Then with the T-series they just gave up. As much as I like the T1, it’s really not much of a step up from the 650. It’s debatable whether the subsequent T2 and T3 had anything new to offer at all. That 13.3″ reader has hints of their earlier innovation in the market (and would probably kill off Amazon’s now-ancient DX), but again it seems unlikely we’ll ever see it here.

    I’m not sad to see their e-book store go; it was always overpriced and its software was never good (to put it mildly). Nevertheless it signifies they won’t be coming back soon, if at all, which is a blow to those of us who like their devices.

  7. I just got an email with instruction on how to migrate my Sony eBooks to Kobo.

    The process was easy and went well.

    38 of 41 books in my Sony collection transferred to Kobo automatically. 3 eBooks failed to transfer. The stated reason for the failure to transfer these 3 eBooks is “because they’re not available in the Kobo Store.”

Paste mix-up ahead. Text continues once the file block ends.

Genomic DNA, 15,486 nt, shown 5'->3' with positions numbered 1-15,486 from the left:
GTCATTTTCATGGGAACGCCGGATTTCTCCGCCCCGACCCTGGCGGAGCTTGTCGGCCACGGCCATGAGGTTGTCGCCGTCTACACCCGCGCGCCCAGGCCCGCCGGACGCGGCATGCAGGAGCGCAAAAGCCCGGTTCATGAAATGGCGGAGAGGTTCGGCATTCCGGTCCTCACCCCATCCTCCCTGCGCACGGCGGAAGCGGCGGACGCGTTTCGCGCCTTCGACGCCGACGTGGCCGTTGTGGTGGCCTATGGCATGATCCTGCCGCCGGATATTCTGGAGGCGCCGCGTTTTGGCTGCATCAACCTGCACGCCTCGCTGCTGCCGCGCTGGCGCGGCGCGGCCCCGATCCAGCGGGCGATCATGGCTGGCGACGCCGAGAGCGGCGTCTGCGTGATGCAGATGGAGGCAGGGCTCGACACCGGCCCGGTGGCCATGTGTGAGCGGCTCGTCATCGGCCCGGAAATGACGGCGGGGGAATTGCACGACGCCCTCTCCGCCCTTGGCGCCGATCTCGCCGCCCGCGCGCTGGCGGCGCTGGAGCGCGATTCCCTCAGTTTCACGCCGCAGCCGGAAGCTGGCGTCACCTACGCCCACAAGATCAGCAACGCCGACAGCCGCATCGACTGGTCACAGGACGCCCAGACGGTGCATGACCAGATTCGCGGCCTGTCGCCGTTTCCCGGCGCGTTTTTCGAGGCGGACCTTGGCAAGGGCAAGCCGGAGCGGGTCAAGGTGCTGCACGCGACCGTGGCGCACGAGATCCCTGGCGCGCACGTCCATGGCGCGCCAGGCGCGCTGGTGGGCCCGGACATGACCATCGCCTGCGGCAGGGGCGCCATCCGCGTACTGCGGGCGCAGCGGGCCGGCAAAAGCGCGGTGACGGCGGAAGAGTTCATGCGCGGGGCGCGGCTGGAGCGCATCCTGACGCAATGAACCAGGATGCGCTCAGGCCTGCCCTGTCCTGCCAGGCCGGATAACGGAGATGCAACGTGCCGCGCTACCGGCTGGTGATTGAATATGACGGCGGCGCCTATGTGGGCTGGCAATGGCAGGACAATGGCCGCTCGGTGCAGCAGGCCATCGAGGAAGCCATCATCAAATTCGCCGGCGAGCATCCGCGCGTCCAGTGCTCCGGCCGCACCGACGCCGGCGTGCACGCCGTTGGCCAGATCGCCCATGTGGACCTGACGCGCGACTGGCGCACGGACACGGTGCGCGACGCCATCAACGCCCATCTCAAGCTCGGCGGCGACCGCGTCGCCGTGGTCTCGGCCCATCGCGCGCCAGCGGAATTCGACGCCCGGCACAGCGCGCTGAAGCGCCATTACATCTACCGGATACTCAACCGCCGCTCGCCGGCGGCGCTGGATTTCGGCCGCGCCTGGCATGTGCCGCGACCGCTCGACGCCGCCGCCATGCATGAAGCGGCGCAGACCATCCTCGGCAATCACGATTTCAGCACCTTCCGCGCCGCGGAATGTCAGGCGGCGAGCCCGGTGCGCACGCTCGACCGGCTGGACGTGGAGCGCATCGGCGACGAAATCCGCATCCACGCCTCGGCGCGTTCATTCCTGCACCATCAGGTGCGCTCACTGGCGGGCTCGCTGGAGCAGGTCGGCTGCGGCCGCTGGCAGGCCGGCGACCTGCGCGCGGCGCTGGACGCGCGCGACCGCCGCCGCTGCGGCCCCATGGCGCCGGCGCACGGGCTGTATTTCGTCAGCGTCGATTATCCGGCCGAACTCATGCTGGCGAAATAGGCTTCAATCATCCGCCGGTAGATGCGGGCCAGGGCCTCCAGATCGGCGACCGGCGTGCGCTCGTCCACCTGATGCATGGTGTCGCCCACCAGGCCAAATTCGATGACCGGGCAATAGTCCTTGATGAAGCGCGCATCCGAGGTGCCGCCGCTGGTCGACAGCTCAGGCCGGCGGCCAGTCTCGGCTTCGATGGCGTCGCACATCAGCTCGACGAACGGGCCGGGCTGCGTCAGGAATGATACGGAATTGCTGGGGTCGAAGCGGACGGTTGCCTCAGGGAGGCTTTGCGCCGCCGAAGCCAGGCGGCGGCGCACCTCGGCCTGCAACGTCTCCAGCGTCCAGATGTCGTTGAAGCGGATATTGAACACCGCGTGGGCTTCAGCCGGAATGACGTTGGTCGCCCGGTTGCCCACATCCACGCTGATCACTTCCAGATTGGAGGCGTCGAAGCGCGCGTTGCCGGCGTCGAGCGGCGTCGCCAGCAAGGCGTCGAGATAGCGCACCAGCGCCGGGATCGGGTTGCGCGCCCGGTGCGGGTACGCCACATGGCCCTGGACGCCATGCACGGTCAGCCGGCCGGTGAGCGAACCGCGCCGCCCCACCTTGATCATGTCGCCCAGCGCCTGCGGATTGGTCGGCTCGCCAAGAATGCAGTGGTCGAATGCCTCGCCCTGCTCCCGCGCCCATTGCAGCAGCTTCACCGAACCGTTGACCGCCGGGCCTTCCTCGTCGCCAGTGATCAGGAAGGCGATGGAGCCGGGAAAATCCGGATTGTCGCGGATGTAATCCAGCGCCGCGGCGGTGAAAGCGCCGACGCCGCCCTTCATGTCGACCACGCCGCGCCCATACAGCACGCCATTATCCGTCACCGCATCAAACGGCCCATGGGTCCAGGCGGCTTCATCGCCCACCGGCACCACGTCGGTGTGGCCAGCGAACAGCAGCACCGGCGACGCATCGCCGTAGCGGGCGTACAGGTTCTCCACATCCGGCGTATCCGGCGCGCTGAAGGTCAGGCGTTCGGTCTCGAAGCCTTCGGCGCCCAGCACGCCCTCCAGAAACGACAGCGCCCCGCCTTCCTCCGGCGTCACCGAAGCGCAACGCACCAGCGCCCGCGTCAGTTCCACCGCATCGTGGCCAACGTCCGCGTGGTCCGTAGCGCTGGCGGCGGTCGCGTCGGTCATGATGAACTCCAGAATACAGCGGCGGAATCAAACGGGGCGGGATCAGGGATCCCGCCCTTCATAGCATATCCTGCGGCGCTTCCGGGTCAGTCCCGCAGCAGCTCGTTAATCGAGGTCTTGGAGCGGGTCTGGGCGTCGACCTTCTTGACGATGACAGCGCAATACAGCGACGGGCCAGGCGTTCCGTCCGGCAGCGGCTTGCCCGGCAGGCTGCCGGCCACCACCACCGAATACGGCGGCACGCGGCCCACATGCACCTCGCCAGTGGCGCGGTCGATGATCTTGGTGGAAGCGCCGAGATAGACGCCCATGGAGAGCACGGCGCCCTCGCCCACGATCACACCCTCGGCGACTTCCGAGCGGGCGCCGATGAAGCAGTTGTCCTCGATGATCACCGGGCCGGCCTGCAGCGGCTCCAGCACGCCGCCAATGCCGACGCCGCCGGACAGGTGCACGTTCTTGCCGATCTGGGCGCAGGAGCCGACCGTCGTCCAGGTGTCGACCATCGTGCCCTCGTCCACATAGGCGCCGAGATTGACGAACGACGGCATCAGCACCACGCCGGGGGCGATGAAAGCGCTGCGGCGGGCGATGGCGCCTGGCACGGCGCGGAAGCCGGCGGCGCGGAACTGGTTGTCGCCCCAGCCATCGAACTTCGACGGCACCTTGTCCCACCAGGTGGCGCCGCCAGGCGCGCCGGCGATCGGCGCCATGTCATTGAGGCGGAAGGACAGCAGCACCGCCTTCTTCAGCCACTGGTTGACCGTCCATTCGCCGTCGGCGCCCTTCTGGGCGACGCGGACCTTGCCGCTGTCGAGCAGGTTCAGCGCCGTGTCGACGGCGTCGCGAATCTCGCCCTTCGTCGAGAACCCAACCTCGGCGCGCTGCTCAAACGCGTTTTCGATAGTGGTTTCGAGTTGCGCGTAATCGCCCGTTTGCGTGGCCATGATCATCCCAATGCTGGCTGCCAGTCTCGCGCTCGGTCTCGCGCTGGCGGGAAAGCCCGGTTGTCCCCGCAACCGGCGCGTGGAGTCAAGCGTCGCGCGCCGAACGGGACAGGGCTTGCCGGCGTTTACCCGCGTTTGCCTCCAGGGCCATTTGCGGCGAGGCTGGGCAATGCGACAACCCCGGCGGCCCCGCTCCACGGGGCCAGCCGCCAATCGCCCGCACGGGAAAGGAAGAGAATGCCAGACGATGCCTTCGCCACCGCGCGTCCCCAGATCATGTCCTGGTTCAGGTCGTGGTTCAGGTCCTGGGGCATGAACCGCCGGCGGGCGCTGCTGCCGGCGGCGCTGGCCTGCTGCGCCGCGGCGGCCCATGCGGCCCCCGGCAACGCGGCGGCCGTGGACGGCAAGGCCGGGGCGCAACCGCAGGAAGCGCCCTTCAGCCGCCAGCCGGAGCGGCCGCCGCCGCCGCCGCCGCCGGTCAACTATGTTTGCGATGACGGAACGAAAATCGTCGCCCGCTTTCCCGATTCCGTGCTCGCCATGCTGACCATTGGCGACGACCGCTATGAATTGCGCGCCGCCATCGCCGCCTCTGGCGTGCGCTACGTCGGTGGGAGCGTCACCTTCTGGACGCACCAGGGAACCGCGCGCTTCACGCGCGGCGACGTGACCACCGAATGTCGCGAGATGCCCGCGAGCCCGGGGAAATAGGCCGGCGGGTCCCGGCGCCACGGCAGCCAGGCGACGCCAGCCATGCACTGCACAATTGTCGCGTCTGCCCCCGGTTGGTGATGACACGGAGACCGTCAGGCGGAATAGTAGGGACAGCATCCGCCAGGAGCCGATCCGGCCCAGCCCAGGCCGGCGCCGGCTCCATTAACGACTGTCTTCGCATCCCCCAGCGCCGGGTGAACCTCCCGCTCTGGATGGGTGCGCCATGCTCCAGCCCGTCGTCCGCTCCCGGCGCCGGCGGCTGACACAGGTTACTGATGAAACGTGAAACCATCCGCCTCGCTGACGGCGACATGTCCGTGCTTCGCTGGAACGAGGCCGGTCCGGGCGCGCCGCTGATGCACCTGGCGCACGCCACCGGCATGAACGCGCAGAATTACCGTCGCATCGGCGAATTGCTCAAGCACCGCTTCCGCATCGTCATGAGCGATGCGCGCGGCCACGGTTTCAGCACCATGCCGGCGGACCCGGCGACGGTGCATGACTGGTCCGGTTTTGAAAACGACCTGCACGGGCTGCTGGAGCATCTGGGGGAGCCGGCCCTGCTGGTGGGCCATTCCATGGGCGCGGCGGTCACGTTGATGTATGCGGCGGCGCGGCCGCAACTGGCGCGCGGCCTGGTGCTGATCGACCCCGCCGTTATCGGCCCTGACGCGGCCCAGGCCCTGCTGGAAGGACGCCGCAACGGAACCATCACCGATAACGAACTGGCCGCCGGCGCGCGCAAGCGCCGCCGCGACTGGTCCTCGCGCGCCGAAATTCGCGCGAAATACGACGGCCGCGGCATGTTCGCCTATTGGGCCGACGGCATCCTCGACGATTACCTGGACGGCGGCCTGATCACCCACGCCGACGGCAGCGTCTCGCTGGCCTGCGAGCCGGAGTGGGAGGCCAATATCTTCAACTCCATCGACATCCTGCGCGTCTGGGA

Of the 3 books that did not transfer, 2 are available for me to purchase from Kobo. Granted, the Kobo eBooks may be different editions or they may have different geographic restrictions on them.

    I talked to Kobo’s help desk, but they were not able to match the two Sony eBooks to the two existing Kobo eBooks manually. If the automatic matching fails there is no other way to do get the books into my Kobo library..

    Kobo’s help desk suggested that I make sure to download the books to my computer while I can still access them at the Sony web site. Of course I did that when the news first broke that the Sony store was closing.